Khadija: “The Prince by Niccolo Machiavelli is the most famous example of this genre. The Art of Worldly Wisdom by Balthasar Gracian is another popular example of this genre. Currently, these books are mostly read as a form of self-help literature. Most African-Americans have never heard of them. This is a pity. This lack of knowledge makes us vulnerable. Vulnerable to hype, and vulnerable to the wiles of others who are familiar with the wisdom contained in these books.”

    Hodan: I loooooooove Machiavelli, he is the god father of Western modern political thought/governing. I remember getting that book in my Polysci theory 101 as a junior in college and understood why every revolutionary movement have been an utter failure in 3rd world countries.Its manipulative eve dangerous to real democracy, but Prince speaks to those who want to govern with the illusion of a free society.

    I agree with you that us black people in general regardless of where we come from are quick to air our opinions and defend every Jack and Jill, without thinking thru how it will harm our self interest in the long run.I was the person you describe in the post after this one, mostly in my teens, but I grew out of it fast as maturity and life experience came home to roost.

  11. Hodan says:

    sorry for the double post, but this quote describes President Obama to a tee:

    “It is the fool who always rushes to take sides. Do not commit to any side or cause but yourself. By maintaining your independence, you become the master of others—playing people against one another, making them pursue you.”

    He might veer from it ones in a bloom (aka police acted stupidly comment in the case of Prof Gate), but to this day he survives politically despite all the trash throw out of him daily to scare white people, high unemployment, increased poverty rate, pointless wars. This is a man @ the height of Americans dislike for government and the foundation of a constitutional Republic manages to draw over 26K mostly white kids and adults during his visit to Madison Wisconsin few days ago.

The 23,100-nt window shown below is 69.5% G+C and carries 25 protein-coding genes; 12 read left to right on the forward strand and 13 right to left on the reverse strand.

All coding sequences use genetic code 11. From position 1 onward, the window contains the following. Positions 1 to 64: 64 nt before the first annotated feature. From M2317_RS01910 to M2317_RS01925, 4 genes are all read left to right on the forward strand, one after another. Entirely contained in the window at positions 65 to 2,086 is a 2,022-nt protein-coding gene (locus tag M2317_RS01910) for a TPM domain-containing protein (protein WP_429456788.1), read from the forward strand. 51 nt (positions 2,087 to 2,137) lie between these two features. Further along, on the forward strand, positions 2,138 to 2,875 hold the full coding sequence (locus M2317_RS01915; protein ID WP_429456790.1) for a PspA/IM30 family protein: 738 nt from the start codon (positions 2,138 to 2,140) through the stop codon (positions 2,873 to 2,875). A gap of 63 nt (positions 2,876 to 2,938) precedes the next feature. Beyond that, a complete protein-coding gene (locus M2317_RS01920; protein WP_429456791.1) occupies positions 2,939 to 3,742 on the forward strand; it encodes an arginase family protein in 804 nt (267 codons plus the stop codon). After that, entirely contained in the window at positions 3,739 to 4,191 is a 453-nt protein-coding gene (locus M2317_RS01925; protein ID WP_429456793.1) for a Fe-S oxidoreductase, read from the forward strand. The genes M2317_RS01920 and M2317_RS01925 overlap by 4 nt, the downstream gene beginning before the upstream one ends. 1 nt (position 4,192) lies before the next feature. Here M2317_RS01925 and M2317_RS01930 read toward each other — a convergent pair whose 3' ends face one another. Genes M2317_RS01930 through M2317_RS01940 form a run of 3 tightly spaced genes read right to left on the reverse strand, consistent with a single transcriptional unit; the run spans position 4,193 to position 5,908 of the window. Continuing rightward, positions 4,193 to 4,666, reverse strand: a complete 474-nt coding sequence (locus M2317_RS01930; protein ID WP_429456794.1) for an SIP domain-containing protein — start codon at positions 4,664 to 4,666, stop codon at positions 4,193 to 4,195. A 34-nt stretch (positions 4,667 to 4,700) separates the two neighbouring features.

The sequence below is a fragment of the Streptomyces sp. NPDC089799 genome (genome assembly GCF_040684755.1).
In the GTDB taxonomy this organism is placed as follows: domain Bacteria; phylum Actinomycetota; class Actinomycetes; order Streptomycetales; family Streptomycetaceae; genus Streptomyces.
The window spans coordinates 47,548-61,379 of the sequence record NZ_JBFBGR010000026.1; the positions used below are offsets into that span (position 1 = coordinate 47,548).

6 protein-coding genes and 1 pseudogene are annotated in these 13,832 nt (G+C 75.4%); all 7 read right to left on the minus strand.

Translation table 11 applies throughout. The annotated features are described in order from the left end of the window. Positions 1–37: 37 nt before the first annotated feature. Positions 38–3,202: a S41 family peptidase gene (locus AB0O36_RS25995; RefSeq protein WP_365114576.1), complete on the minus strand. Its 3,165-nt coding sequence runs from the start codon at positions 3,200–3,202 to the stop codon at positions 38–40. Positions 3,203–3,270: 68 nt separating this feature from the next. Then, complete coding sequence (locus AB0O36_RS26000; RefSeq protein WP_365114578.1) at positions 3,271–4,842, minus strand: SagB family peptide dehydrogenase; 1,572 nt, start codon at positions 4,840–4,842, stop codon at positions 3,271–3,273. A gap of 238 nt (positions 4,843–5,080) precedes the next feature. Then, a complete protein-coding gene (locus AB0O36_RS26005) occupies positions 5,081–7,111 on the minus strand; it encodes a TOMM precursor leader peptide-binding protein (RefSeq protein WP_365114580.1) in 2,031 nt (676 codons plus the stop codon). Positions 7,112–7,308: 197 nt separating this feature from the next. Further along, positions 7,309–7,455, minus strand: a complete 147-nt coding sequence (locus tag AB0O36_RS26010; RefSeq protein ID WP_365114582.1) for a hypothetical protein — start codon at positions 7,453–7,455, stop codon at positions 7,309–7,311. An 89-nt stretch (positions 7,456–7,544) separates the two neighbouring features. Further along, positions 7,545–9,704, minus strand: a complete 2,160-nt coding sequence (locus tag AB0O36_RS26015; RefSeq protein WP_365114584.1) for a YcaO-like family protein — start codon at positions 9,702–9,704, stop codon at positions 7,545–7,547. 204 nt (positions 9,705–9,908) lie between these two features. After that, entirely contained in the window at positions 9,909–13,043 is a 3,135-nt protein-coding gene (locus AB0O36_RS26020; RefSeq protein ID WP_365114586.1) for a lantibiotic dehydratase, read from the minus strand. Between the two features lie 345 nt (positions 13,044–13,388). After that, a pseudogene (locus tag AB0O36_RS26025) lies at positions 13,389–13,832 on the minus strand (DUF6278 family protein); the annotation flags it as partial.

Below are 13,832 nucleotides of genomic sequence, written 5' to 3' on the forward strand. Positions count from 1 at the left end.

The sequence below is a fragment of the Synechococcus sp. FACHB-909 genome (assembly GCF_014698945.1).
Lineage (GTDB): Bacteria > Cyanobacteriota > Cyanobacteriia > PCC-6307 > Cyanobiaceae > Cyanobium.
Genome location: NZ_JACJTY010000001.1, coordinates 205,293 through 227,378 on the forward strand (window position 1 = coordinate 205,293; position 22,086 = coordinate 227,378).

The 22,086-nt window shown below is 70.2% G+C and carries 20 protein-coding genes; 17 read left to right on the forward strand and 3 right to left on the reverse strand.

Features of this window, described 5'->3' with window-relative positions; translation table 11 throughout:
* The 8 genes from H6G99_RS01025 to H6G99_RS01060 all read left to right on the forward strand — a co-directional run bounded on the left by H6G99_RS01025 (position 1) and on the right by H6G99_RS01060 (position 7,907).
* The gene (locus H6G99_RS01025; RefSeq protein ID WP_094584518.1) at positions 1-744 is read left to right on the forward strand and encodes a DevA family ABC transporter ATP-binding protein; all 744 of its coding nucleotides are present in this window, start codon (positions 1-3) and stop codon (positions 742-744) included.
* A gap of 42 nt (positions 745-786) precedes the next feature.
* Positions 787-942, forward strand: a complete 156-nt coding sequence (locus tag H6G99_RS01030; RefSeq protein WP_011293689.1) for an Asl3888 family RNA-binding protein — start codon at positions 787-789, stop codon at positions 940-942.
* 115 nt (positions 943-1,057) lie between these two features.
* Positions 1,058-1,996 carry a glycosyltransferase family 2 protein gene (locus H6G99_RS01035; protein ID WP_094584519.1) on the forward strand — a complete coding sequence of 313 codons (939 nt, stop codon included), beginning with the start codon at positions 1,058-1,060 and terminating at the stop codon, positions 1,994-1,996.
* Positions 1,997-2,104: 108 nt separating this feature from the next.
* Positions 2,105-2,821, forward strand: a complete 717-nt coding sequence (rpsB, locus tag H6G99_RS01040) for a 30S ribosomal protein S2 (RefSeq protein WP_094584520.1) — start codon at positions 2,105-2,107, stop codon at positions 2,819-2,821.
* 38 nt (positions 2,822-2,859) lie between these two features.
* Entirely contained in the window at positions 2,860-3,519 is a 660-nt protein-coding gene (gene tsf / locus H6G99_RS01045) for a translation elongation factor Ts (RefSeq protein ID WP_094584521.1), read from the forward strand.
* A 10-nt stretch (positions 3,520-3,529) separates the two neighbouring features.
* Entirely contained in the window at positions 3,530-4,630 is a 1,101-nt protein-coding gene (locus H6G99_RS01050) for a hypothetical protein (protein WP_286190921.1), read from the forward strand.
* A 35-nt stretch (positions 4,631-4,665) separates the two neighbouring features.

When left leaning blogsphere or talking head rage @ Obama and why he is not ideological enough, they do not understand his political plan has never been about governing from either left or right…….I admire him and Michelle even though I disagree with a lot of his centrist policies.

    • Hodan,

      I respectfully and cheerfully disagree. In my view, Pres. Obama is backstabbing the people who supported him in order to unsuccessfully appease the people who will NEVER support him. This is one of several reasons why Obama will probably be a one-term president.

      He has managed to quickly alienate just about every demographic that supported his election (progressives, gays and lesbians, labor, health activists, Latinos/immigrant supporters, etc.). Even the AA Obama-ssiah worshippers are growing lukewarm in their support of him. Many of the above sections of the electorate will stay home and not vote in the next few elections.

      Which means that the Democrats lose what little official numerical control they had in Congress (not that they were actually using it). Which means that the Republicans are in a stronger position to more effectively block Pres. Obama’s lukewarm policies. Which further alienates his previous supporters. Which almost guarantees that the non-AA ones either: (1) stay home and not vote, (2) vote for so-called moderate Republicans, or (3) vote for independent/3rd party candidates in the future.

      People did NOT vote for Obama so he could be committed to no cause but himself. He held himself out as an agent of change. Not as what he has shown himself to be—George W. Bush’s 3rd term. For the details, see these posts at the previous blog:
      http://muslimbushido.blogspot.com/search/label/the%20change%20that%20never%20came

      So far, Pres. Obama is on track to learn the same lesson that Washington, D.C. Mayor Adrian Fenty recently learned. See the Washington Post story, “How Adrian Fenty Lost His Reelection Bid For D.C. Mayor.”
      http://www.washingtonpost.com/wp-dyn/content/article/2010/09/15/AR2010091500834.html?hpid=topnews

      Expect Success!